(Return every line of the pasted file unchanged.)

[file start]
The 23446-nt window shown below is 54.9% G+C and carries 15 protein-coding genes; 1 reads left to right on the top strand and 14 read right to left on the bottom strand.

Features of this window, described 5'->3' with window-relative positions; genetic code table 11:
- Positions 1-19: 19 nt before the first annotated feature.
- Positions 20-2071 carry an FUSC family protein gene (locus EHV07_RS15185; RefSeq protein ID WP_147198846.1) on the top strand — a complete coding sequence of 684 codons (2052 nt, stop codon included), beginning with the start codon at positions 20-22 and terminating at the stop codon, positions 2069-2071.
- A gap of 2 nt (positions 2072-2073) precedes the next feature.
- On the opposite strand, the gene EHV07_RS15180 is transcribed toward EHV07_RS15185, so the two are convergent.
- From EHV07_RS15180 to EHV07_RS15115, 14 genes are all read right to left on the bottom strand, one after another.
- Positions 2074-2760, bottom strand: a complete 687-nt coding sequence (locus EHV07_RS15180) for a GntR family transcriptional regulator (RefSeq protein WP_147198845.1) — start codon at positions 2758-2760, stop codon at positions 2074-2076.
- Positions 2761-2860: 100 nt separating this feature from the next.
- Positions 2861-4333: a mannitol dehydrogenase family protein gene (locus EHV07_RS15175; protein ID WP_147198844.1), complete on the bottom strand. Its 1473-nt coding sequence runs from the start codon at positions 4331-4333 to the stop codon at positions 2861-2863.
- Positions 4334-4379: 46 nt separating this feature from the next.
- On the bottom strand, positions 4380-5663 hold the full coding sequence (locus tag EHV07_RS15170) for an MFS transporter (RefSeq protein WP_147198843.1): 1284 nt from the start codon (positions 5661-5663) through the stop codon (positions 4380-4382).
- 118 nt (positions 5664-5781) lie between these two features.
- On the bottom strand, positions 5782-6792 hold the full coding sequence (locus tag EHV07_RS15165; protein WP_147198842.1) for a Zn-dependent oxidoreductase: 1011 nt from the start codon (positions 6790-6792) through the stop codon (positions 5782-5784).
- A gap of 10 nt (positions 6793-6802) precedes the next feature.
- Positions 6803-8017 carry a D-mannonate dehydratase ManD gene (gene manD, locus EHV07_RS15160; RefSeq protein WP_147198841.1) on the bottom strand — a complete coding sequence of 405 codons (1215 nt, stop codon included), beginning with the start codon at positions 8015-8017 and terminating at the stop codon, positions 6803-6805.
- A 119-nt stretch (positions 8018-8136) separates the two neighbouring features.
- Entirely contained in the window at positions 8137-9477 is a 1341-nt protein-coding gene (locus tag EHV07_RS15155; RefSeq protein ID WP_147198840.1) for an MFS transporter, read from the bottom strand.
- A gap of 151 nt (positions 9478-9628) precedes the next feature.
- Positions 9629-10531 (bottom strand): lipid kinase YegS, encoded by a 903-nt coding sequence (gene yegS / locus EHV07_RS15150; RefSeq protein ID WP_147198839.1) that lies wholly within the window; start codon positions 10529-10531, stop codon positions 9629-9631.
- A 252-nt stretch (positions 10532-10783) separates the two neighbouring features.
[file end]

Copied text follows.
The 23446-nt window shown below is 54.9% G+C and carries 15 protein-coding genes; 1 reads left to right on the top strand and 14 read right to left on the bottom strand.

Features of this window, described 5'->3' with window-relative positions; genetic code table 11:
- Positions 1-19: 19 nt before the first annotated feature.
- Positions 20-2071 carry an FUSC family protein gene (locus EHV07_RS15185; RefSeq protein ID WP_147198846.1) on the top strand — a complete coding sequence of 684 codons (2052 nt, stop codon included), beginning with the start codon at positions 20-22 and terminating at the stop codon, positions 2069-2071.
- A gap of 2 nt (positions 2072-2073) precedes the next feature.
- On the opposite strand, the gene EHV07_RS15180 is transcribed toward EHV07_RS15185, so the two are convergent.
- From EHV07_RS15180 to EHV07_RS15115, 14 genes are all read right to left on the bottom strand, one after another.
- Positions 2074-2760, bottom strand: a complete 687-nt coding sequence (locus EHV07_RS15180) for a GntR family transcriptional regulator (RefSeq protein WP_147198845.1) — start codon at positions 2758-2760, stop codon at positions 2074-2076.
- Positions 2761-2860: 100 nt separating this feature from the next.
- Positions 2861-4333: a mannitol dehydrogenase family protein gene (locus EHV07_RS15175; protein ID WP_147198844.1), complete on the bottom strand. Its 1473-nt coding sequence runs from the start codon at positions 4331-4333 to the stop codon at positions 2861-2863.
- Positions 4334-4379: 46 nt separating this feature from the next.
- On the bottom strand, positions 4380-5663 hold the full coding sequence (locus tag EHV07_RS15170) for an MFS transporter (RefSeq protein WP_147198843.1): 1284 nt from the start codon (positions 5661-5663) through the stop codon (positions 4380-4382).
- 118 nt (positions 5664-5781) lie between these two features.
- On the bottom strand, positions 5782-6792 hold the full coding sequence (locus tag EHV07_RS15165; protein WP_147198842.1) for a Zn-dependent oxidoreductase: 1011 nt from the start codon (positions 6790-6792) through the stop codon (positions 5782-5784).
- A gap of 10 nt (positions 6793-6802) precedes the next feature.
- Positions 6803-8017 carry a D-mannonate dehydratase ManD gene (gene manD, locus EHV07_RS15160; RefSeq protein WP_147198841.1) on the bottom strand — a complete coding sequence of 405 codons (1215 nt, stop codon included), beginning with the start codon at positions 8015-8017 and terminating at the stop codon, positions 6803-6805.
- A 119-nt stretch (positions 8018-8136) separates the two neighbouring features.
- Entirely contained in the window at positions 8137-9477 is a 1341-nt protein-coding gene (locus tag EHV07_RS15155; RefSeq protein ID WP_147198840.1) for an MFS transporter, read from the bottom strand.
- A gap of 151 nt (positions 9478-9628) precedes the next feature.
- Positions 9629-10531 (bottom strand): lipid kinase YegS, encoded by a 903-nt coding sequence (gene yegS / locus EHV07_RS15150; RefSeq protein ID WP_147198839.1) that lies wholly within the window; start codon positions 10529-10531, stop codon positions 9629-9631.
- A 252-nt stretch (positions 10532-10783) separates the two neighbouring features.